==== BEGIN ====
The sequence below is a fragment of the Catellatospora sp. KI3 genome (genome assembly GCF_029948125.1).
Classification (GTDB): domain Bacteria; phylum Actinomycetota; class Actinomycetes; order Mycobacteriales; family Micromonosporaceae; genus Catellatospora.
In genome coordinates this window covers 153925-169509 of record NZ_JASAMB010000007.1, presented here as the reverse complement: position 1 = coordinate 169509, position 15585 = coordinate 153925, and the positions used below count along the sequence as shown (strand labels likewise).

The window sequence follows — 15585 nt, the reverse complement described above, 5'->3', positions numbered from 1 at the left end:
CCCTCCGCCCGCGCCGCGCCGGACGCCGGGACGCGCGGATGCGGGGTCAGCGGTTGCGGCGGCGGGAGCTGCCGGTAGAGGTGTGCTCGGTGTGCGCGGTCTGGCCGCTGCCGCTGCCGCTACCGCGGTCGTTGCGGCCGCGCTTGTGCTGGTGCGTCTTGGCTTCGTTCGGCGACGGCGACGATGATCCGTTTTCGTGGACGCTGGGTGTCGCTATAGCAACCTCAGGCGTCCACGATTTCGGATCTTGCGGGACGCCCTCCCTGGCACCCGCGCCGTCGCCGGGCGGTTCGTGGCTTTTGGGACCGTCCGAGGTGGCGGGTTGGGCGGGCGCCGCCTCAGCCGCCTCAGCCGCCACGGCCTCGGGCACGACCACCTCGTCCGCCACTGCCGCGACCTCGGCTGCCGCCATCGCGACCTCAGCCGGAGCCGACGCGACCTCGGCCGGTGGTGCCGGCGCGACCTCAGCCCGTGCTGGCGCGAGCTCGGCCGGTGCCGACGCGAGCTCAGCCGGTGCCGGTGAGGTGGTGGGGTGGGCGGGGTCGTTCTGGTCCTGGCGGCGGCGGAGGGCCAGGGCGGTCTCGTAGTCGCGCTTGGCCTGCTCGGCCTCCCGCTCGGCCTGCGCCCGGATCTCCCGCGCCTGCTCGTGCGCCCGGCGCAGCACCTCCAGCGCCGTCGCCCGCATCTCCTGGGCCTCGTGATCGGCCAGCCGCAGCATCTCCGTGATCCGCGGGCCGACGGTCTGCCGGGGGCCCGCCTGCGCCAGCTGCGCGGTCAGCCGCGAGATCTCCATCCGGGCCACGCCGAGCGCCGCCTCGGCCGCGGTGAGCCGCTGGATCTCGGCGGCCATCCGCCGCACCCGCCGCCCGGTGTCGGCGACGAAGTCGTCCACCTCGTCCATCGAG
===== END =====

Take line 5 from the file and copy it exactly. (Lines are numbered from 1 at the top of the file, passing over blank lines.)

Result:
CCCTCCGCCCGCGCCGCGCCGGACGCCGGGACGCGCGGATGCGGGGTCAGCGGTTGCGGCGGCGGGAGCTGCCGGTAGAGGTGTGCTCGGTGTGCGCGGTCTGGCCGCTGCCGCTGCCGCTACCGCGGTCGTTGCGGCCGCGCTTGTGCTGGTGCGTCTTGGCTTCGTTCGGCGACGGCGACGATGATCCGTTTTCGTGGACGCTGGGTGTCGCTATAGCAACCTCAGGCGTCCACGATTTCGGATCTTGCGGGACGCCCTCCCTGGCACCCGCGCCGTCGCCGGGCGGTTCGTGGCTTTTGGGACCGTCCGAGGTGGCGGGTTGGGCGGGCGCCGCCTCAGCCGCCTCAGCCGCCACGGCCTCGGGCACGACCACCTCGTCCGCCACTGCCGCGACCTCGGCTGCCGCCATCGCGACCTCAGCCGGAGCCGACGCGACCTCGGCCGGTGGTGCCGGCGCGACCTCAGCCCGTGCTGGCGCGAGCTCGGCCGGTGCCGACGCGAGCTCAGCCGGTGCCGGTGAGGTGGTGGGGTGGGCGGGGTCGTTCTGGTCCTGGCGGCGGCGGAGGGCCAGGGCGGTCTCGTAGTCGCGCTTGGCCTGCTCGGCCTCCCGCTCGGCCTGCGCCCGGATCTCCCGCGCCTGCTCGTGCGCCCGGCGCAGCACCTCCAGCGCCGTCGCCCGCATCTCCTGGGCCTCGTGATCGGCCAGCCGCAGCATCTCCGTGATCCGCGGGCCGACGGTCTGCCGGGGGCCCGCCTGCGCCAGCTGCGCGGTCAGCCGCGAGATCTCCATCCGGGCCACGCCGAGCGCCGCCTCGGCCGCGGTGAGCCGCTGGATCTCGGCGGCCATCCGCCGCACCCGCCGCCCGGTGTCGGCGACGAAGTCGTCCACCTCGTCCATCGAG